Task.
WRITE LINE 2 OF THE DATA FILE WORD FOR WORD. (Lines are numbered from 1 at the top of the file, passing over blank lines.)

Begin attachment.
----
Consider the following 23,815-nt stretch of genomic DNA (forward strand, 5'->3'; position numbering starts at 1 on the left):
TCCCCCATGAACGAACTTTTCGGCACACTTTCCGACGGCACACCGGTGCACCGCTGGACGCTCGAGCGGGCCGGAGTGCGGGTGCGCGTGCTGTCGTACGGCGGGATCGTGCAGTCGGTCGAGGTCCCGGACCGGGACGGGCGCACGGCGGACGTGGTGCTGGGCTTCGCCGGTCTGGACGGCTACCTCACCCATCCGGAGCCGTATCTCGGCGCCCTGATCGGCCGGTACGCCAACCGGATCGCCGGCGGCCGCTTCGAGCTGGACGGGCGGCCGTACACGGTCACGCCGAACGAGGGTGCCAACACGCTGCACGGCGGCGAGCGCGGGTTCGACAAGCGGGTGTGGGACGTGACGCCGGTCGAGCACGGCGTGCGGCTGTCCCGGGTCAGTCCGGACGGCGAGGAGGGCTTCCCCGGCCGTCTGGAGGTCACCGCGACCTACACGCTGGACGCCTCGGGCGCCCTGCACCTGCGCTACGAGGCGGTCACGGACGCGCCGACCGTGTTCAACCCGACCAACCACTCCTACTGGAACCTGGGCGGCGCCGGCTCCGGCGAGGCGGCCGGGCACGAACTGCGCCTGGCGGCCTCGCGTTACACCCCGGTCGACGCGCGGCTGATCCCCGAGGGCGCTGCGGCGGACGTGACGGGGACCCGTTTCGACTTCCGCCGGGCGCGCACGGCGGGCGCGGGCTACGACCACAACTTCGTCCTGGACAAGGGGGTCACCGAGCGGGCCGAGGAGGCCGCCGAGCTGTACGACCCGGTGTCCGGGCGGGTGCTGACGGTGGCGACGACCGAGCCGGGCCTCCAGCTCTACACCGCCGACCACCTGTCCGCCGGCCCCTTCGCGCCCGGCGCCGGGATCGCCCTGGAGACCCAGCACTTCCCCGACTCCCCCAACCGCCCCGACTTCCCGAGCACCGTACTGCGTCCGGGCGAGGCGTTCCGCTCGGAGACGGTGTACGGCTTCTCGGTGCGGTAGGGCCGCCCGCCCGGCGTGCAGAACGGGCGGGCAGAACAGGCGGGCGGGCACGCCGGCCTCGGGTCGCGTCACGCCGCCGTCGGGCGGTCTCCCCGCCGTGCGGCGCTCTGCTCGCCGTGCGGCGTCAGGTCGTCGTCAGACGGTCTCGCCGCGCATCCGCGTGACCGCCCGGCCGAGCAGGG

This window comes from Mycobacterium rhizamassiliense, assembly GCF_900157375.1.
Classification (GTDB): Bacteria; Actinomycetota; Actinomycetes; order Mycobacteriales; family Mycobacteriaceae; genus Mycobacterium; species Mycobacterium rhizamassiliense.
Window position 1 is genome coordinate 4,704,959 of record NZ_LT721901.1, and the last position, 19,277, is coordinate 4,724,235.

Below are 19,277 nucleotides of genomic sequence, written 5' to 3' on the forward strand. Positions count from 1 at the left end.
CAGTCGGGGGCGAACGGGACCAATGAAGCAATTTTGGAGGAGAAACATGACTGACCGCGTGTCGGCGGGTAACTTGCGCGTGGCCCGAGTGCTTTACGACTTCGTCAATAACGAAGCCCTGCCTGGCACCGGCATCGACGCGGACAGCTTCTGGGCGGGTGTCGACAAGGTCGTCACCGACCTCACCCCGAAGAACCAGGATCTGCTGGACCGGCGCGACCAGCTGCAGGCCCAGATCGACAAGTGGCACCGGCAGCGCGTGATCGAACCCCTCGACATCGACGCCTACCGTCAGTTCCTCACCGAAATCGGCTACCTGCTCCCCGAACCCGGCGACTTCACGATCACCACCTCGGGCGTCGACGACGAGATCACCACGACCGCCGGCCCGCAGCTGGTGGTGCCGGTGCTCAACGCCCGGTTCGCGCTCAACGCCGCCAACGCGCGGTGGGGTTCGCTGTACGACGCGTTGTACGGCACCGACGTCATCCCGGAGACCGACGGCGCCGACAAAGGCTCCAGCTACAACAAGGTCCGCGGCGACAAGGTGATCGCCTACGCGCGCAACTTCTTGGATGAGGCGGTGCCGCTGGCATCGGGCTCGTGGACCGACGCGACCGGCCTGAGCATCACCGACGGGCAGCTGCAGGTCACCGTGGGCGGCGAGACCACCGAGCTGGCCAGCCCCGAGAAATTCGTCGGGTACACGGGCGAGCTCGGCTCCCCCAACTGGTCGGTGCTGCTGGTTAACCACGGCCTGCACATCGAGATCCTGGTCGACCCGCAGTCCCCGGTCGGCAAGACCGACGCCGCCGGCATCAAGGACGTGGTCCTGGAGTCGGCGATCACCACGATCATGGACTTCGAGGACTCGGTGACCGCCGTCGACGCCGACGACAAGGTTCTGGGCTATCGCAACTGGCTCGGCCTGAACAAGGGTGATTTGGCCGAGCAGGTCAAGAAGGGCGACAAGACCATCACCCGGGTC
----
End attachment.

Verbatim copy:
TCCCCCATGAACGAACTTTTCGGCACACTTTCCGACGGCACACCGGTGCACCGCTGGACGCTCGAGCGGGCCGGAGTGCGGGTGCGCGTGCTGTCGTACGGCGGGATCGTGCAGTCGGTCGAGGTCCCGGACCGGGACGGGCGCACGGCGGACGTGGTGCTGGGCTTCGCCGGTCTGGACGGCTACCTCACCCATCCGGAGCCGTATCTCGGCGCCCTGATCGGCCGGTACGCCAACCGGATCGCCGGCGGCCGCTTCGAGCTGGACGGGCGGCCGTACACGGTCACGCCGAACGAGGGTGCCAACACGCTGCACGGCGGCGAGCGCGGGTTCGACAAGCGGGTGTGGGACGTGACGCCGGTCGAGCACGGCGTGCGGCTGTCCCGGGTCAGTCCGGACGGCGAGGAGGGCTTCCCCGGCCGTCTGGAGGTCACCGCGACCTACACGCTGGACGCCTCGGGCGCCCTGCACCTGCGCTACGAGGCGGTCACGGACGCGCCGACCGTGTTCAACCCGACCAACCACTCCTACTGGAACCTGGGCGGCGCCGGCTCCGGCGAGGCGGCCGGGCACGAACTGCGCCTGGCGGCCTCGCGTTACACCCCGGTCGACGCGCGGCTGATCCCCGAGGGCGCTGCGGCGGACGTGACGGGGACCCGTTTCGACTTCCGCCGGGCGCGCACGGCGGGCGCGGGCTACGACCACAACTTCGTCCTGGACAAGGGGGTCACCGAGCGGGCCGAGGAGGCCGCCGAGCTGTACGACCCGGTGTCCGGGCGGGTGCTGACGGTGGCGACGACCGAGCCGGGCCTCCAGCTCTACACCGCCGACCACCTGTCCGCCGGCCCCTTCGCGCCCGGCGCCGGGATCGCCCTGGAGACCCAGCACTTCCCCGACTCCCCCAACCGCCCCGACTTCCCGAGCACCGTACTGCGTCCGGGCGAGGCGTTCCGCTCGGAGACGGTGTACGGCTTCTCGGTGCGGTAGGGCCGCCCGCCCGGCGTGCAGAACGGGCGGGCAGAACAGGCGGGCGGGCACGCCGGCCTCGGGTCGCGTCACGCCGCCGTCGGGCGGTCTCCCCGCCGTGCGGCGCTCTGCTCGCCGTGCGGCGTCAGGTCGTCGTCAGACGGTCTCGCCGCGCATCCGCGTGACCGCCCGGCCGAGCAGGG